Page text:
Jane Mayer joined The New Yorker as a staff writer in March 1995. Based in Washington, DC, she writes about politics, culture and national security for the magazine. Before joining The New Yorker, Mayer was for twelve years a reporter at the Wall Street Journal. In 1984 she became the Journal's first female White House correspondent. She was also a war correspondent and a foreign correspondent for the paper. Among other stories, she covered the bombing of the U.S. Marine barracks in Beirut, the Persian Gulf War, the fall of the Berlin Wall, and the final days of Communism in the Soviet Union. Mayer was the 2008 winner of the John Chancellor Award for Journalistic Excellence, as well as a Guggenheim Foundation Grant in 2008, and winner in 2009 of the Goldsmith Book Prize from Harvard, the 2009 Edward Weintal Prize from Georgetown University, the 2009 Ridenhour Prize, the New York Public Library's 2009 Helen Bernstein Book Award for Excellence in Journalism, the 2009 J. Anthony Lukas Prize from Columbia, the 2009 Sidney Hillman Award, the 2009 Ambassador Award from the English-Speaking Union, and the 2009 Robert F. Kennedy Book Prize. She was also a 2009 finalist for the National Book Award and for the National Book Critics Circle Award. She has been a finalist three times for the National Magazine award, and was nominated twice by the Journal for a Pulitzer Prize. In 2011, she was the winner of the George Polk Award for her coverage of the Obama Administration's prosecution of national security whistle blowers, and the James Aronson Award for social justice journalism. In 2012 she was awarded the Toner Prize for political reporting. She was also the 2013 winner of the IF Stone "Izzy" award presented by the Nieman Foundation at Harvard. In 2014, Mayer was winner of the Matrix Award, given by the New York Women in Communications. Before joining the Journal in 1982, Mayer worked as a metropolitan reporter for the Washington Star. She began her career in journalism as a stringer for Time magazine while still a student in college. Mayer is the author of the 2016 book "Dark Money: The Hidden History of the Billionaires Behind the Rise of the Radical Right," and the 2008 book "The Dark Side: The Inside Story of How the War in Terror Turned into a War on American Ideals," which was chosen as one of the ten best books of the year by the New York Times, the Economist Magazine, Salon, Slate and Bloomberg. In 2010 the NYU Journalism School named it one of the ten most important works of journalism of the decade. She was also the co-author of two additional best-selling books. "Strange Justice," written with Jill Abramson, published in 1994, was a finalist for the 1994 National Book Award for nonfiction. Her first book, "Landslide: The Unmaking of the President 1984-1988," co-authored by Doyle McManus, was an acclaimed account of the Iran-Contra affair in the Reagan Administration. In 2009, Mayer was chosen Princeton University's Ferris Professor of the Humanities, teaching an undergraduate seminar on political reporting. She has been a speaker at Princeton, Yale, Harvard, Columbia, Mount Holyoke, Northwestern, Boston College and Grinnell, among other schools. Mayer, who was born in New York, graduated with honors from Yale in 1977 and continued her studies in history at Oxford. She lives in Washington with her husband, Bill Hamilton, and daughter, Kate.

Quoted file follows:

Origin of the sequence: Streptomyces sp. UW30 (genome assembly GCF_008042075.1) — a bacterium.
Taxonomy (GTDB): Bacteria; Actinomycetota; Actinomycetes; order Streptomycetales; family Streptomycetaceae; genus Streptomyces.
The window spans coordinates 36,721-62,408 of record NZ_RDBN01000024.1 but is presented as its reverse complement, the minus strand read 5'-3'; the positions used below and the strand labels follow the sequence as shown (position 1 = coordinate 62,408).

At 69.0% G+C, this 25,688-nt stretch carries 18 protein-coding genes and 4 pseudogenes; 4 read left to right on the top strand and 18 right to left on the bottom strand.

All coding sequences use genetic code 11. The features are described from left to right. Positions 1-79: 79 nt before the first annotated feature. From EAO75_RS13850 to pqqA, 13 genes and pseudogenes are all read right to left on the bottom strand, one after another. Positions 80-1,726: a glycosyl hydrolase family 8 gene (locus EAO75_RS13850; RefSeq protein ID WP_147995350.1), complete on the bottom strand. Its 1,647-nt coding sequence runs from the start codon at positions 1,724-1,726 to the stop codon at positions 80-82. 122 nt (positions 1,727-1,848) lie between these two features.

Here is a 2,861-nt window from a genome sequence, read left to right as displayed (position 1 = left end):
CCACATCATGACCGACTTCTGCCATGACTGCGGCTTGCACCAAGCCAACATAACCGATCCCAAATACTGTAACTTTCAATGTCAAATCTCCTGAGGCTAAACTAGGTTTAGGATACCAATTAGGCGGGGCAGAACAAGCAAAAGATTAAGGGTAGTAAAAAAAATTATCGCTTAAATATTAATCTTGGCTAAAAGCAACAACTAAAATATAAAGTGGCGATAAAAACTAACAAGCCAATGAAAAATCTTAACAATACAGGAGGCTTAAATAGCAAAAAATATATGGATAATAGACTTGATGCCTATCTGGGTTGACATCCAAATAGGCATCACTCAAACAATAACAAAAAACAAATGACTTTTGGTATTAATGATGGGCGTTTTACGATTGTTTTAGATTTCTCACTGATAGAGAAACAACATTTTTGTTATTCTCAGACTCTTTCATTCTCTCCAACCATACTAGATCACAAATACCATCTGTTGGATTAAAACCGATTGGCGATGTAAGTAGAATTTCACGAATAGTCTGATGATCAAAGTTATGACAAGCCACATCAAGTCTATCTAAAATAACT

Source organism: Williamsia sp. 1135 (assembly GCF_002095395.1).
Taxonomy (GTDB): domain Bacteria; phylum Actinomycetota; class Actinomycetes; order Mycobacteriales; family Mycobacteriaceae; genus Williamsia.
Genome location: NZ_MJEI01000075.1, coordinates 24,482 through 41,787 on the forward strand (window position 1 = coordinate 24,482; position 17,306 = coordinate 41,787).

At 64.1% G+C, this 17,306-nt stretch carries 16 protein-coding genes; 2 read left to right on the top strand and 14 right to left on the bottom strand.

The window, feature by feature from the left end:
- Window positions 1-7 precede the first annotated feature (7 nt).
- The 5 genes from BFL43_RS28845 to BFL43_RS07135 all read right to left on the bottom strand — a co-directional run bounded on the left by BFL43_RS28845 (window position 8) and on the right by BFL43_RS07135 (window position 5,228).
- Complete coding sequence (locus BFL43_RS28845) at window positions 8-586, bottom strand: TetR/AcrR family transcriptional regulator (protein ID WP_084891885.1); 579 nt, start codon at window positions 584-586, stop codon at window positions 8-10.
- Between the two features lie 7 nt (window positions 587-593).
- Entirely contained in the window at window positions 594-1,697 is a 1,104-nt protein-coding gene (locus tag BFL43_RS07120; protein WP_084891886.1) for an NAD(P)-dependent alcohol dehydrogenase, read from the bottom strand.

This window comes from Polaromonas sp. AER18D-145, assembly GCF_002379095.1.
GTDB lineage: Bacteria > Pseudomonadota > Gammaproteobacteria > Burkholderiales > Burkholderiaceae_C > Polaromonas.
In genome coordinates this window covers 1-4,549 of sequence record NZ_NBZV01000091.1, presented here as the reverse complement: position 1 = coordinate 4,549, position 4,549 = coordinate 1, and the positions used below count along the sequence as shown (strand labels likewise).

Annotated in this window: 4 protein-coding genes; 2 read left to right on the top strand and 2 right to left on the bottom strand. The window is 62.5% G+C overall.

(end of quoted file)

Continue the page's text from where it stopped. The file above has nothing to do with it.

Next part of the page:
8Name:  Ms. Joyce Carol Oates
 Institution:  Princeton University
 Year Elected:  2016
 Class:  5. The Arts, Professions, and Leaders in Public & Private Affairs
 Subdivision:  501. Creative Artists
 Residency:  Resident
 Living? :   Living
 Birth Date:  1938
   
 
Joyce Carol Oates is a leading American woman of letters. As a prolific and elegant writer of fiction, non-fiction, drama and poetry for over five decades, to the delight and astonishment of readers and critics, she probes a vast range of contemporary issues and themes including poverty, race relations, crime and violence, childhood and adolescence, love, sexuality and the roles of women, the movie industry, the boxing industry, the American city and suburb, and the American university. She has authored sympathetic and satiric fictionalized versions of public figures as diverse as Marilyn Monroe, Ted Kennedy and Woodrow Wilson, and as an erudite critic she has written brilliantly of, for example, Emily Dickinson and Edgar Allen Poe, Henry James and Simone Weil. She is the author of story collections Beautiful Days [2018] and Night-Gaunts [2018]. Her services to literature include co-editing The Ontario Review with her former husband Ray Smith, frequent reviews for The New York Review of Books and other journals, and mentoring a whole generation of younger writers fortunate enough to have been her students at Princeton University where she has been a professor since 1978. Her awards include a Pulitzer Prize, a National Book Award, and a National Humanities Medal.
 
Election Year
2016[X]